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String Formatting


Python uses C-style string formatting to create new, formatted strings. The "%" operator is used to format a set of variables enclosed in a "tuple" (a fixed size list), together with a format string, which contains normal text together with "argument specifiers", special symbols like "%s" and "%d".

Let's say you have a variable called "name" with your user name in it, and you would then like to print(out a greeting to that user.)

# This prints out "Hello, John!"
name = "John"
print("Hello, %s!" % name)

To use two or more argument specifiers, use a tuple (parentheses):

# This prints out "John is 23 years old."
name = "John"
age = 23
print("%s is %d years old." % (name, age))

Any object which is not a string can be formatted using the %s operator as well. The string which returns from the "repr" method of that object is formatted as the string. For example:

# This prints out: A list: [1, 2, 3]
mylist = [1,2,3]
print("A list: %s" % mylist)

Here are some basic argument specifiers you should know:

%s - String (or any object with a string representation, like numbers)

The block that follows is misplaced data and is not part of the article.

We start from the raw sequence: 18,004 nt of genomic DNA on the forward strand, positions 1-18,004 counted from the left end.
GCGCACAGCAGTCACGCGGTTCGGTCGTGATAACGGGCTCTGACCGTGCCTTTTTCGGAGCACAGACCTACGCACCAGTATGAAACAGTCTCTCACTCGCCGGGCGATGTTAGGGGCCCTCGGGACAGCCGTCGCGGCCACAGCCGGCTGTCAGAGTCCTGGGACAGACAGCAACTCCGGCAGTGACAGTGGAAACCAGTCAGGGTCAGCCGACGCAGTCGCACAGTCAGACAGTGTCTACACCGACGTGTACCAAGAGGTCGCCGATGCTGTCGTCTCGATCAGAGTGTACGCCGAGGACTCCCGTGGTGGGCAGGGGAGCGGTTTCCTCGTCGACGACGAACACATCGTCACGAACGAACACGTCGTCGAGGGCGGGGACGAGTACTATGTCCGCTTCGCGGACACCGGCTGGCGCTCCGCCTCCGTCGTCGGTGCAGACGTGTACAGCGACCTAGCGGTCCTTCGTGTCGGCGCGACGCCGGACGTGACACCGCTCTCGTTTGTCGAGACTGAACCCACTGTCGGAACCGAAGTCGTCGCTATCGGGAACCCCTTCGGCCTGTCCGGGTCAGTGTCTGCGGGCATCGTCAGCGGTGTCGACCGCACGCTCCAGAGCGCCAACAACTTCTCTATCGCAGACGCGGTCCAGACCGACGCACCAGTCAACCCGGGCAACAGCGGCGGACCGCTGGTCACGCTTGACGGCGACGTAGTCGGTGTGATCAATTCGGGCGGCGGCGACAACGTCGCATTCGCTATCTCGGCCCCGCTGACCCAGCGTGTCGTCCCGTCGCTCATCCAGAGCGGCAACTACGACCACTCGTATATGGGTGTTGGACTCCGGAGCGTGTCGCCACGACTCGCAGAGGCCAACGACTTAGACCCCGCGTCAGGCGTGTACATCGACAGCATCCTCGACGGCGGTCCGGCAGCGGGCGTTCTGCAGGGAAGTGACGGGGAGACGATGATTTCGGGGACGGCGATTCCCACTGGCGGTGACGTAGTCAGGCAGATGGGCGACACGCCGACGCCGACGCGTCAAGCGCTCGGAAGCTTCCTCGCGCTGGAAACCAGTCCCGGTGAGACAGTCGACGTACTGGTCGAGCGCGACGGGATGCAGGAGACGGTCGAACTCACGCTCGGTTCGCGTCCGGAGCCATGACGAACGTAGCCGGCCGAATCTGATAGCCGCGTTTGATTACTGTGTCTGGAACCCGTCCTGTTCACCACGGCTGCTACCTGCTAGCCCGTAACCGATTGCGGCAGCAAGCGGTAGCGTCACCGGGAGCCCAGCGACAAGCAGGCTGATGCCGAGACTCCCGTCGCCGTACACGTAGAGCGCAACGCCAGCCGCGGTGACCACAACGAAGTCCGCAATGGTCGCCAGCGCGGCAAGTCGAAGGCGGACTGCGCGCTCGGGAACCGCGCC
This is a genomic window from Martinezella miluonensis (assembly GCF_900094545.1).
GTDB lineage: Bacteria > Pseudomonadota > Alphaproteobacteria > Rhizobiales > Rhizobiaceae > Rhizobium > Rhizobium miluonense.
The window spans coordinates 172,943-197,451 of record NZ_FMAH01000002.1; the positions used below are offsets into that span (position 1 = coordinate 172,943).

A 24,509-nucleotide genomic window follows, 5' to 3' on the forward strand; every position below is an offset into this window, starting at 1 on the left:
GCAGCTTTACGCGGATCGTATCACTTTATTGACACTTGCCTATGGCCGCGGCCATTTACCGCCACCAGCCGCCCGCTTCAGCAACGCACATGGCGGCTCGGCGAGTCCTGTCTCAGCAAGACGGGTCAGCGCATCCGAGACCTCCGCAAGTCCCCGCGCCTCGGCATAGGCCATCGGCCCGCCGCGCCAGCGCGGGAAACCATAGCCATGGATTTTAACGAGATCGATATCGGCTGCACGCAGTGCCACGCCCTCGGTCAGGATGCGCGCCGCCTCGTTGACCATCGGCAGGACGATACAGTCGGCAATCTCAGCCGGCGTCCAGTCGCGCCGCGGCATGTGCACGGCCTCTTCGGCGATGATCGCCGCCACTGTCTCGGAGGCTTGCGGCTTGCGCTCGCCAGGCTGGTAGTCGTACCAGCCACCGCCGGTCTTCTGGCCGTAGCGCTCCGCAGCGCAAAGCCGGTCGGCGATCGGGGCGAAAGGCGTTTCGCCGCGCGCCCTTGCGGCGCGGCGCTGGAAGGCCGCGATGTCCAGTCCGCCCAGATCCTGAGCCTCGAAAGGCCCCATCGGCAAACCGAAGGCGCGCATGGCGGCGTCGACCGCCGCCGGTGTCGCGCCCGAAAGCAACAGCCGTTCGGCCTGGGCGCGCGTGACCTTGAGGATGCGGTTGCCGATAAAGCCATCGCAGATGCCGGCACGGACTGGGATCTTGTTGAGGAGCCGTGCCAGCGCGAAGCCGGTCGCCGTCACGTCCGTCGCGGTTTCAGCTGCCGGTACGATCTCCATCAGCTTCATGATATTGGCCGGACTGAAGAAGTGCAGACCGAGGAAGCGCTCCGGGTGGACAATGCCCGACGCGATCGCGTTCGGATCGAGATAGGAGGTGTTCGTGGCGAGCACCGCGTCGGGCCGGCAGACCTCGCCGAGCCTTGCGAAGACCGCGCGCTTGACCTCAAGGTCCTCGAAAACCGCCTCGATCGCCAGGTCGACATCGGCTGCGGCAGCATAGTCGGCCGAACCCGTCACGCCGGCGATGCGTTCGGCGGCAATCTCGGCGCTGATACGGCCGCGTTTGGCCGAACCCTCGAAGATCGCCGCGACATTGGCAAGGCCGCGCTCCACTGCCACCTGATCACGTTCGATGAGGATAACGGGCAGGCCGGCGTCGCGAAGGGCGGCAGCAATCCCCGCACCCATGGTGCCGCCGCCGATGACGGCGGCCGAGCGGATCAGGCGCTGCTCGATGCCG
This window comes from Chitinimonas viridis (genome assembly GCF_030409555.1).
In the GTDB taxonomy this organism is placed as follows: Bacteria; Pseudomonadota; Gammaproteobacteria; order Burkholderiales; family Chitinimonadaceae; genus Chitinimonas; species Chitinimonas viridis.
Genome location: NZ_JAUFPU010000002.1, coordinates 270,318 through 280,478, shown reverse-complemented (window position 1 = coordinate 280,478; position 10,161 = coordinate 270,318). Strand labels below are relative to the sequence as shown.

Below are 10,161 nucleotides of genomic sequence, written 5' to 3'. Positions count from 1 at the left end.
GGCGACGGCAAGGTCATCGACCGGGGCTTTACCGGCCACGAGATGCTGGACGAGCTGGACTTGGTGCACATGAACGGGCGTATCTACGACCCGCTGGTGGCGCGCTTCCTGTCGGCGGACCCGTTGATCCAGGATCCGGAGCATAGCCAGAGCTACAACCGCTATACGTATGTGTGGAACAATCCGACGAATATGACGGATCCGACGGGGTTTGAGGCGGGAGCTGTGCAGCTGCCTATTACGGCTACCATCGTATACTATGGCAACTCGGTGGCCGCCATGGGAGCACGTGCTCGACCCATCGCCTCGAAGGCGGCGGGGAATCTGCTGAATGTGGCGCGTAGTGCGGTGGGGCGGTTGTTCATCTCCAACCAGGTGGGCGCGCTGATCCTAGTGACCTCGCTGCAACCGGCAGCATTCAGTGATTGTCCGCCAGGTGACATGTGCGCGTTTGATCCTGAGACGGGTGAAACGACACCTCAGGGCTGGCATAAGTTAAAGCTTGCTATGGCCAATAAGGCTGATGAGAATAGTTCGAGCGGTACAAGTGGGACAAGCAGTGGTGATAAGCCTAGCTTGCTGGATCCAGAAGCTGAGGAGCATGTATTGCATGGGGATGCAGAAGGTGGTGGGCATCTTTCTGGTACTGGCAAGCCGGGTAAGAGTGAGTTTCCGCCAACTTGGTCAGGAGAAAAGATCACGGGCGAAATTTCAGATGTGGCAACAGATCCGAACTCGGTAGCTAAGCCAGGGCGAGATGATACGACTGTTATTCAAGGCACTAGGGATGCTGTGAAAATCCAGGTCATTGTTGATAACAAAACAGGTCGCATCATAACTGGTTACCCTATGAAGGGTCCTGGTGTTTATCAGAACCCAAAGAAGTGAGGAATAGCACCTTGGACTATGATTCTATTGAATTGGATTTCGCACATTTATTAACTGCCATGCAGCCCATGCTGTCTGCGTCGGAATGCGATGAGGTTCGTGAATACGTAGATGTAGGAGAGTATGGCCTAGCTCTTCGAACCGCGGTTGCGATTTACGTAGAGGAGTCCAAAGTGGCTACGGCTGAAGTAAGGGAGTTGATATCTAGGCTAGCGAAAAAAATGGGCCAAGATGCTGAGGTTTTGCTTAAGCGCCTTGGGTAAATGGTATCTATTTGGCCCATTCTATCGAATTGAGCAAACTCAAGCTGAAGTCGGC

%d - Integers

%f - Floating point numbers

%.<number of digits>f - Floating point numbers with a fixed amount of digits to the right of the dot.

%x/%X - Integers in hex representation (lowercase/uppercase)

Exercise

You will need to write a format string which prints out the data using the following syntax: Hello John Doe. Your current balance is $53.44.

data = ("John", "Doe", 53.44) format_string = "Hello" print(format_string % data) data = ("John", "Doe", 53.44) format_string = "Hello %s %s. Your current balance is $%s." print(format_string % data) #test_output_contains("Hello John Doe. Your current balance is $53.44.", no_output_msg= "Make sure you add the `%s` in the correct spaces to the `format_string` to meeet the exercise goals!") test_object('format_string') success_msg('Great work!')

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